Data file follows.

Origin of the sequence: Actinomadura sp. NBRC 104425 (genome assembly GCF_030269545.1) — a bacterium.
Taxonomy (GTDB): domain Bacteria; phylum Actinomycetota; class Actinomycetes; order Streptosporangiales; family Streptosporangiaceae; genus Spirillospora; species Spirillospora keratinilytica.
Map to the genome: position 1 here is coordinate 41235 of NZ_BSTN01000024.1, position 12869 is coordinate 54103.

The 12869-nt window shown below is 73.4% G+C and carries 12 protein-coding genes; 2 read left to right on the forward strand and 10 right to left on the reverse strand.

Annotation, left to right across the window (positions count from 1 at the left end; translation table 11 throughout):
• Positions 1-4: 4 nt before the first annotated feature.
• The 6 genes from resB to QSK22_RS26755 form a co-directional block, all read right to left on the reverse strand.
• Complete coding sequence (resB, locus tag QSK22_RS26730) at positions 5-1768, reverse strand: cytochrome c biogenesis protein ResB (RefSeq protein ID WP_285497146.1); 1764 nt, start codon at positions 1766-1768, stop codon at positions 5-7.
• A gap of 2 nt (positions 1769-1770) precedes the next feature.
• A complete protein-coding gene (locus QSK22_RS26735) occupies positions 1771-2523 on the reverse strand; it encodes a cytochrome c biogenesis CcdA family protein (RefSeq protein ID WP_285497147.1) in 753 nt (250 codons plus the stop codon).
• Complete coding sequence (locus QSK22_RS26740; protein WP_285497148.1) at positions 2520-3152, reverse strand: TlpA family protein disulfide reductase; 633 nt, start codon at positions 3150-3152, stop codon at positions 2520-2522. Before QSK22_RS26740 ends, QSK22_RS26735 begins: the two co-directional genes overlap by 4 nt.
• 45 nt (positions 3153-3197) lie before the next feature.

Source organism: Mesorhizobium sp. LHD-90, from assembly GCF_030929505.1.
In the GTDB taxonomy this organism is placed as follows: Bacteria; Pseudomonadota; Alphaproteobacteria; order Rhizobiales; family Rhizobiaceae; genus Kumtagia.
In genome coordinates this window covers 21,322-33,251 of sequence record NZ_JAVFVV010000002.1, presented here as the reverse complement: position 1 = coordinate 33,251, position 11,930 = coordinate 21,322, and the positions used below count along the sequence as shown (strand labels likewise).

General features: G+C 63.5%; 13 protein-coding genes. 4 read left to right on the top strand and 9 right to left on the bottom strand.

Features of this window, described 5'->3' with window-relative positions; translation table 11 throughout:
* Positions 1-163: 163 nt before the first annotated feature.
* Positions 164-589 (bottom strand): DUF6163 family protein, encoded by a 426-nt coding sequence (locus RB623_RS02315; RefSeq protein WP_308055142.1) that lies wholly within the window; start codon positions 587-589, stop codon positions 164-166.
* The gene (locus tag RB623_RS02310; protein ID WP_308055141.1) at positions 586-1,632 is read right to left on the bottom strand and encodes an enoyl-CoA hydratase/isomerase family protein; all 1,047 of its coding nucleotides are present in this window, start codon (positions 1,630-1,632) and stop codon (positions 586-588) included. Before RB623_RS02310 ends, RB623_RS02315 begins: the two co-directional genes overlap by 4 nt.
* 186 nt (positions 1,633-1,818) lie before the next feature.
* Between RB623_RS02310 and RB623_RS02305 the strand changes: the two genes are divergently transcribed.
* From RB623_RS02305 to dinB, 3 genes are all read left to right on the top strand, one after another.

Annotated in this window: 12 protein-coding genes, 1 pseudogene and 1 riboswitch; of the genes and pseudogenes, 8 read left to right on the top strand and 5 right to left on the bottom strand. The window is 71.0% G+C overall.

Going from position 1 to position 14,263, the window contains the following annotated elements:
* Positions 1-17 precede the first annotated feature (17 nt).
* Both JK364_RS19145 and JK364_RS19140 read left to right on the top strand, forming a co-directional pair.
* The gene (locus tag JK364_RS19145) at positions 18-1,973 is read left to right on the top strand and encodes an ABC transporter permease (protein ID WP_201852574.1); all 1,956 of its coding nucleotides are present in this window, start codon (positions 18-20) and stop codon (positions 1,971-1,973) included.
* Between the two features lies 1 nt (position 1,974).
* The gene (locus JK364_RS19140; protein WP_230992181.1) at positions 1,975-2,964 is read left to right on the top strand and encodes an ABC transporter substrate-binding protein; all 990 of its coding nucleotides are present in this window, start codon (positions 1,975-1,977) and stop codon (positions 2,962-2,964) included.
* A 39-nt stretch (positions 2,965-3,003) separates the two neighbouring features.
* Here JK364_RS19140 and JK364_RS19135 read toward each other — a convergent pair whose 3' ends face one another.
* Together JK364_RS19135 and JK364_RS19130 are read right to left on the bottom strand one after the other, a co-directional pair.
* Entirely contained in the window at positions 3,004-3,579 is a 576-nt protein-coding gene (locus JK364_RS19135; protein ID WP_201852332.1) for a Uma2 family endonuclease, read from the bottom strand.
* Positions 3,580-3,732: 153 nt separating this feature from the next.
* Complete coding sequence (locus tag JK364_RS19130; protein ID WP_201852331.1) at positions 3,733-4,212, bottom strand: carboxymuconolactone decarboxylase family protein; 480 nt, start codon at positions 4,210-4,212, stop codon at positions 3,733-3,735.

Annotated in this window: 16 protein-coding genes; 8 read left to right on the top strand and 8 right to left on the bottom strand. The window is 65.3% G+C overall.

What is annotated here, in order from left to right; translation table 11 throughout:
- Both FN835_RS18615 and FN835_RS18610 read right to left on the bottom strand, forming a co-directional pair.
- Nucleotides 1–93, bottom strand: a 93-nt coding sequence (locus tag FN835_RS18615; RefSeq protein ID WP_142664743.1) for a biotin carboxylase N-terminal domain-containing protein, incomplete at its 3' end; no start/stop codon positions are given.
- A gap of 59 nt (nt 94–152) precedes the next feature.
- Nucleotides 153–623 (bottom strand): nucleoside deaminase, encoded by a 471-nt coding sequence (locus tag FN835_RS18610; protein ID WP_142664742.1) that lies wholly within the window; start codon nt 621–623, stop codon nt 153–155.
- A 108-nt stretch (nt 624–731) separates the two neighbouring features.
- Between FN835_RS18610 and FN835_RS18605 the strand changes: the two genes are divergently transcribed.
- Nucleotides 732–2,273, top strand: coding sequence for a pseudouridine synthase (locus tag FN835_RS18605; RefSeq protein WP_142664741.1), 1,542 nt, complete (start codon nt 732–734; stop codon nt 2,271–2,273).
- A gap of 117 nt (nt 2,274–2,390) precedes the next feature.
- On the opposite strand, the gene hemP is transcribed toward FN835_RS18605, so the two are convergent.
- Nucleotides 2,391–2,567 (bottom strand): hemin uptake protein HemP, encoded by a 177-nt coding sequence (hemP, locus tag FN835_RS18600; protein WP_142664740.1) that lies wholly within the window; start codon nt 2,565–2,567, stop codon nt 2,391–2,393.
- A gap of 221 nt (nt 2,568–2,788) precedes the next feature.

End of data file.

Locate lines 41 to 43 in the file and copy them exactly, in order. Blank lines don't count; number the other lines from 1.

- A gap of 59 nt (nt 94–152) precedes the next feature.
- Nucleotides 153–623 (bottom strand): nucleoside deaminase, encoded by a 471-nt coding sequence (locus tag FN835_RS18610; protein ID WP_142664742.1) that lies wholly within the window; start codon nt 621–623, stop codon nt 153–155.
- A 108-nt stretch (nt 624–731) separates the two neighbouring features.